Aspen Pharmacare Ltd. Grabs Rights to Novartis AG's Mono-Embolex for $142.3 Million

Published: Jan 23, 2015

Aspen Pharmacare Ltd. Grabs Rights to Novartis AG's Mono-Embolex for $142.3 Million
January 23, 2015
By Krystle Vermes, Breaking News Staff

Aspen Pharmacare Holdings announced today that it has acquired the rights to Mono-Embolex from Novartis AG in a deal projected to be worth $142.3 million, according to Reuters.

Mono-Embolex is a heparin-based anti-coagulant, sold in the same category as Aspen’s Arixtra and Fraxiparine. Both of these drugs are meant to reducing the clotting ability of the body. Arixtra is specifically given to patients after undergoing hip, knee or stomach surgery.

Blood Clots and Surgery
While hip, knee or stomach surgery may provide long-term benefits to patients, there is a constant risk for blood clots associated with these procedures. Medicine such as Arixtra can reduce the chance of developing complications. However, a study funded by the Agency for Healthcare Research and Quality looked at 179 reports between January 1980 and May 2011 to closely examine blood clot risk.

DVT, or Deep Vein Thrombus, is the most common type of blood clot that can form after these types of surgery. They can occur in the lower legs or thighs, and slower blood flow (which occurs post-surgery) is often responsible for the development of clots.

“As many as four people out of 10 who do not receive medicine to prevent blood clots develop a DVT within 1 or 2 weeks of having major hip or knee surgery,” wrote the authors of the report. “Taking medicine or using a device to prevent blood clots may lower the risk of developing a DVT after hip or knee surgery to 1 or 2 people out of 10.”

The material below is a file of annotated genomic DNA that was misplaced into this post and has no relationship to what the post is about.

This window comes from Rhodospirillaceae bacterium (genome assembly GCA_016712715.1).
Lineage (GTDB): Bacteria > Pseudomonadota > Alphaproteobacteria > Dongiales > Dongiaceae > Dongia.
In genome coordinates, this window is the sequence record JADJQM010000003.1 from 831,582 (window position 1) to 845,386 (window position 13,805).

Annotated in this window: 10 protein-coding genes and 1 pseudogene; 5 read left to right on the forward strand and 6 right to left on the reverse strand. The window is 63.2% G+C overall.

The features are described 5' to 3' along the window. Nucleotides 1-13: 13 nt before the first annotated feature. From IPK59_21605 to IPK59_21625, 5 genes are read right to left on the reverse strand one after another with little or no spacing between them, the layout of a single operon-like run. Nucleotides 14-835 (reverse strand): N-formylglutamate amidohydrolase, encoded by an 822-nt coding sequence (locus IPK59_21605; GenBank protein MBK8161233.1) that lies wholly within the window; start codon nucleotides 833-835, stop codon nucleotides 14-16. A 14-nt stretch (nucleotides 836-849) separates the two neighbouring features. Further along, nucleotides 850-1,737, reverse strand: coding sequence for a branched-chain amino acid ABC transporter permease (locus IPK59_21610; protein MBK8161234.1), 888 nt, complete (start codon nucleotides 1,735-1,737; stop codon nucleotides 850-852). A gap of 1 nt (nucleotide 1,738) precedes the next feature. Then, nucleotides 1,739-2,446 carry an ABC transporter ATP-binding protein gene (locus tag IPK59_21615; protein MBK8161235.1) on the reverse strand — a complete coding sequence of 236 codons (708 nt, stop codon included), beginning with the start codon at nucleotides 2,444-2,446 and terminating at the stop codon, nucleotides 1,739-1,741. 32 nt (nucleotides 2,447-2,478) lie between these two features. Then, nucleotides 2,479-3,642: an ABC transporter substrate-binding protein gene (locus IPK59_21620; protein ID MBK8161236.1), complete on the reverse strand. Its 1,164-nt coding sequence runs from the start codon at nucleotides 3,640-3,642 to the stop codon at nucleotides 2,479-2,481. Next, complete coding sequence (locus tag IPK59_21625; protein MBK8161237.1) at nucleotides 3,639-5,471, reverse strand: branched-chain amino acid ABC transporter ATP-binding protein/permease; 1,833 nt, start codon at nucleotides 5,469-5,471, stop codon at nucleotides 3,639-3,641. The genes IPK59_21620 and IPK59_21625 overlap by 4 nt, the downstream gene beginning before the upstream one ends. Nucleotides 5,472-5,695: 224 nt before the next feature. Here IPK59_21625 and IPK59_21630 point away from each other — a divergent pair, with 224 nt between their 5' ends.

Medicine and Blood Clot Risk Reduction
The main benefit of taking medicine prescribed after surgery is that it eliminates the potential for DVT. There are several medicines that may be administered following a procedure, and they are either given through a shot or a pill.

The most common medicines provided to post-surgery patients are Arixtra, Jantoven, Fragmin, Lovenox, Innhep, Coumadin and Xarelto. However, aspirin may also be given, serving as an oral antiplatelet agent.

“The main side effect from medicines that prevent blood clots is a small increase in the chance of bleeding,” wrote the authors of the study. “These medicines work by making your blood thinner. Because your blood is thinner, it may not clot as easily when you bleed. Out of 100 people who take medicines to prevent blood clots, up to 8 have problems with bleeding.”

BioSpace Temperature Poll
What Are Your Predictions for the Price Bidding War? The market has been buzzing about an escalating price war between large payers like Express Scripts and Big Pharma. Multiple deals last week showed Gilead forming exclusive pacts and smaller companies like Kite Pharma starting talks early. What do you think will be the effect on prices? BioSpace wants your opinion!

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